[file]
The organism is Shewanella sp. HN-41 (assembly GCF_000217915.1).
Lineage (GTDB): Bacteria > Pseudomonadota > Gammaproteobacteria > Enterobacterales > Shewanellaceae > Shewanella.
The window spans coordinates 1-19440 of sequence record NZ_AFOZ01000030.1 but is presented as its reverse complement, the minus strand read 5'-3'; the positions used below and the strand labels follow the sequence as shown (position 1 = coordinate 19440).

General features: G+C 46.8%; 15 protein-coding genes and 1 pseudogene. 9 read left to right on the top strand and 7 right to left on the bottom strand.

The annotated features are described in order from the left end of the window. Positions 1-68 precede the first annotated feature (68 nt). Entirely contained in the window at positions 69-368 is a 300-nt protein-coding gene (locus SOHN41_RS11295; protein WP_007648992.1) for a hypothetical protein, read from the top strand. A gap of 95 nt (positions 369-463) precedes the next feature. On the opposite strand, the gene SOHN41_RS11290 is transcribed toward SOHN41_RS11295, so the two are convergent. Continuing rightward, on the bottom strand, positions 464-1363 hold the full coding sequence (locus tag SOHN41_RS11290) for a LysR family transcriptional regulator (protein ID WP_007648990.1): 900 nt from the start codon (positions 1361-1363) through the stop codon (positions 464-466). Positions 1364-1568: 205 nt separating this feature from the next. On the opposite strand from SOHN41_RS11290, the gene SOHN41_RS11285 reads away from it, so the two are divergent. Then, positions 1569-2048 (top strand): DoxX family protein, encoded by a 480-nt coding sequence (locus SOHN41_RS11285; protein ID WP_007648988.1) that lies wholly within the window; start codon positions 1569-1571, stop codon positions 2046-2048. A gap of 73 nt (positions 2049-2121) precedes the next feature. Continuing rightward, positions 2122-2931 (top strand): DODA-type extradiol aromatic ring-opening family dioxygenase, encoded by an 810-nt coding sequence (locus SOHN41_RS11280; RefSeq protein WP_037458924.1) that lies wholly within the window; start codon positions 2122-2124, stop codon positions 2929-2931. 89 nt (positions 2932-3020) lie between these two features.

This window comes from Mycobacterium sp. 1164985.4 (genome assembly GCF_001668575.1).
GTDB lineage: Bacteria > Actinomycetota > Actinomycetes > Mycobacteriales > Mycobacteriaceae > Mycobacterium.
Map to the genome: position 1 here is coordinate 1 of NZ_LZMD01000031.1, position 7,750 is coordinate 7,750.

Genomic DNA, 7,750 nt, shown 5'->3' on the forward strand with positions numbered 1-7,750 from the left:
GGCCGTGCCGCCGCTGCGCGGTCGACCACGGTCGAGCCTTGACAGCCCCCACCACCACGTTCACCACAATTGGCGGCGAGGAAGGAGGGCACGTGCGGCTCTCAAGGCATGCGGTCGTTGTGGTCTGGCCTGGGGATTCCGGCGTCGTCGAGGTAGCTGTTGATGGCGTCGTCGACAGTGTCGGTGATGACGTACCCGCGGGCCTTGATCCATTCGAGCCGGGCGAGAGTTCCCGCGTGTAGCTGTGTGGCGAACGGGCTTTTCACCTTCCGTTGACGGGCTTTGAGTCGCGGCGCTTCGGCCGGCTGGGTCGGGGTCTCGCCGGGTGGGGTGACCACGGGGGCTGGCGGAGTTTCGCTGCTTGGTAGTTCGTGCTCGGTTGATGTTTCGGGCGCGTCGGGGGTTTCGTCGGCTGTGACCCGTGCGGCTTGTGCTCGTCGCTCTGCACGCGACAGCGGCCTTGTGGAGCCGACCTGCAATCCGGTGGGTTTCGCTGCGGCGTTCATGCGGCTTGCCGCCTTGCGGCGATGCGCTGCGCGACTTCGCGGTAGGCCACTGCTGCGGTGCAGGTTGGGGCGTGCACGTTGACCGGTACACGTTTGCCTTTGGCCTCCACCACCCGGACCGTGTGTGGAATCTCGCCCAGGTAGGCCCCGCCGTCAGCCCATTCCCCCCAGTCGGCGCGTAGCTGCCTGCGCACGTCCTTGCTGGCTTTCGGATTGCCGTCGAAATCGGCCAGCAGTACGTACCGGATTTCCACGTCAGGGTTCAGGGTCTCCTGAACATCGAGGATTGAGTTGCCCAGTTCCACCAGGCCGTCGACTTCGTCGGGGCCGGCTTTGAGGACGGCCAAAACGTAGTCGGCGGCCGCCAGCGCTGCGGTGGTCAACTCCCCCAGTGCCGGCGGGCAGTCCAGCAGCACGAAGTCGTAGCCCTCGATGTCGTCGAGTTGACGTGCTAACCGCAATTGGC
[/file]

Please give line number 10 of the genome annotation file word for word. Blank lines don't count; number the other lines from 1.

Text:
GGCCGTGCCGCCGCTGCGCGGTCGACCACGGTCGAGCCTTGACAGCCCCCACCACCACGTTCACCACAATTGGCGGCGAGGAAGGAGGGCACGTGCGGCTCTCAAGGCATGCGGTCGTTGTGGTCTGGCCTGGGGATTCCGGCGTCGTCGAGGTAGCTGTTGATGGCGTCGTCGACAGTGTCGGTGATGACGTACCCGCGGGCCTTGATCCATTCGAGCCGGGCGAGAGTTCCCGCGTGTAGCTGTGTGGCGAACGGGCTTTTCACCTTCCGTTGACGGGCTTTGAGTCGCGGCGCTTCGGCCGGCTGGGTCGGGGTCTCGCCGGGTGGGGTGACCACGGGGGCTGGCGGAGTTTCGCTGCTTGGTAGTTCGTGCTCGGTTGATGTTTCGGGCGCGTCGGGGGTTTCGTCGGCTGTGACCCGTGCGGCTTGTGCTCGTCGCTCTGCACGCGACAGCGGCCTTGTGGAGCCGACCTGCAATCCGGTGGGTTTCGCTGCGGCGTTCATGCGGCTTGCCGCCTTGCGGCGATGCGCTGCGCGACTTCGCGGTAGGCCACTGCTGCGGTGCAGGTTGGGGCGTGCACGTTGACCGGTACACGTTTGCCTTTGGCCTCCACCACCCGGACCGTGTGTGGAATCTCGCCCAGGTAGGCCCCGCCGTCAGCCCATTCCCCCCAGTCGGCGCGTAGCTGCCTGCGCACGTCCTTGCTGGCTTTCGGATTGCCGTCGAAATCGGCCAGCAGTACGTACCGGATTTCCACGTCAGGGTTCAGGGTCTCCTGAACATCGAGGATTGAGTTGCCCAGTTCCACCAGGCCGTCGACTTCGTCGGGGCCGGCTTTGAGGACGGCCAAAACGTAGTCGGCGGCCGCCAGCGCTGCGGTGGTCAACTCCCCCAGTGCCGGCGGGCAGTCCAGCAGCACGAAGTCGTAGCCCTCGATGTCGTCGAGTTGACGTGCTAACCGCAATTGGC